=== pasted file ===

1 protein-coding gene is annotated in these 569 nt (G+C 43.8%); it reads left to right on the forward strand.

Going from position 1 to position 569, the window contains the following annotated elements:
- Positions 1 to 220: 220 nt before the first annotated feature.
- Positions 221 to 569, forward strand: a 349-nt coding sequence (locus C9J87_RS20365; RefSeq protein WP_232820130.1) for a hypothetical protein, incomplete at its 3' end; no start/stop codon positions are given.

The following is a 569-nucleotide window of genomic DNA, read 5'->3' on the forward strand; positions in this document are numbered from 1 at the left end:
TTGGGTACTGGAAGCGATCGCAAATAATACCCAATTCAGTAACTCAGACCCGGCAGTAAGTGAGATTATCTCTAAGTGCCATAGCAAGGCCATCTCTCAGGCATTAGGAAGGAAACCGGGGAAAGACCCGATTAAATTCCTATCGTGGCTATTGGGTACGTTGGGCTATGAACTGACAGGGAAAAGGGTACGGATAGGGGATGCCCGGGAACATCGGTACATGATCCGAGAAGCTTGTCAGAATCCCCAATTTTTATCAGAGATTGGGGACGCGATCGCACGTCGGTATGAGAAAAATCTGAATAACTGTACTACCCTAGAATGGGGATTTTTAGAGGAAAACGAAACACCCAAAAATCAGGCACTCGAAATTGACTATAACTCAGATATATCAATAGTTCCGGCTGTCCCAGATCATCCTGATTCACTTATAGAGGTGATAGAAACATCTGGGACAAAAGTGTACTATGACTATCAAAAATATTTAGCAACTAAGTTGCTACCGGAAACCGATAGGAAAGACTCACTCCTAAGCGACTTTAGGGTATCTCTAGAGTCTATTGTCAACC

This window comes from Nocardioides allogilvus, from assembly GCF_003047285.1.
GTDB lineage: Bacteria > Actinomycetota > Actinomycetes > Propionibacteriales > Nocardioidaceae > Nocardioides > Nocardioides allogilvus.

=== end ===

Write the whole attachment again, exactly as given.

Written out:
1 protein-coding gene is annotated in these 569 nt (G+C 43.8%); it reads left to right on the forward strand.

Going from position 1 to position 569, the window contains the following annotated elements:
- Positions 1 to 220: 220 nt before the first annotated feature.
- Positions 221 to 569, forward strand: a 349-nt coding sequence (locus C9J87_RS20365; RefSeq protein WP_232820130.1) for a hypothetical protein, incomplete at its 3' end; no start/stop codon positions are given.

The following is a 569-nucleotide window of genomic DNA, read 5'->3' on the forward strand; positions in this document are numbered from 1 at the left end:
TTGGGTACTGGAAGCGATCGCAAATAATACCCAATTCAGTAACTCAGACCCGGCAGTAAGTGAGATTATCTCTAAGTGCCATAGCAAGGCCATCTCTCAGGCATTAGGAAGGAAACCGGGGAAAGACCCGATTAAATTCCTATCGTGGCTATTGGGTACGTTGGGCTATGAACTGACAGGGAAAAGGGTACGGATAGGGGATGCCCGGGAACATCGGTACATGATCCGAGAAGCTTGTCAGAATCCCCAATTTTTATCAGAGATTGGGGACGCGATCGCACGTCGGTATGAGAAAAATCTGAATAACTGTACTACCCTAGAATGGGGATTTTTAGAGGAAAACGAAACACCCAAAAATCAGGCACTCGAAATTGACTATAACTCAGATATATCAATAGTTCCGGCTGTCCCAGATCATCCTGATTCACTTATAGAGGTGATAGAAACATCTGGGACAAAAGTGTACTATGACTATCAAAAATATTTAGCAACTAAGTTGCTACCGGAAACCGATAGGAAAGACTCACTCCTAAGCGACTTTAGGGTATCTCTAGAGTCTATTGTCAACC

This window comes from Nocardioides allogilvus, from assembly GCF_003047285.1.
GTDB lineage: Bacteria > Actinomycetota > Actinomycetes > Propionibacteriales > Nocardioidaceae > Nocardioides > Nocardioides allogilvus.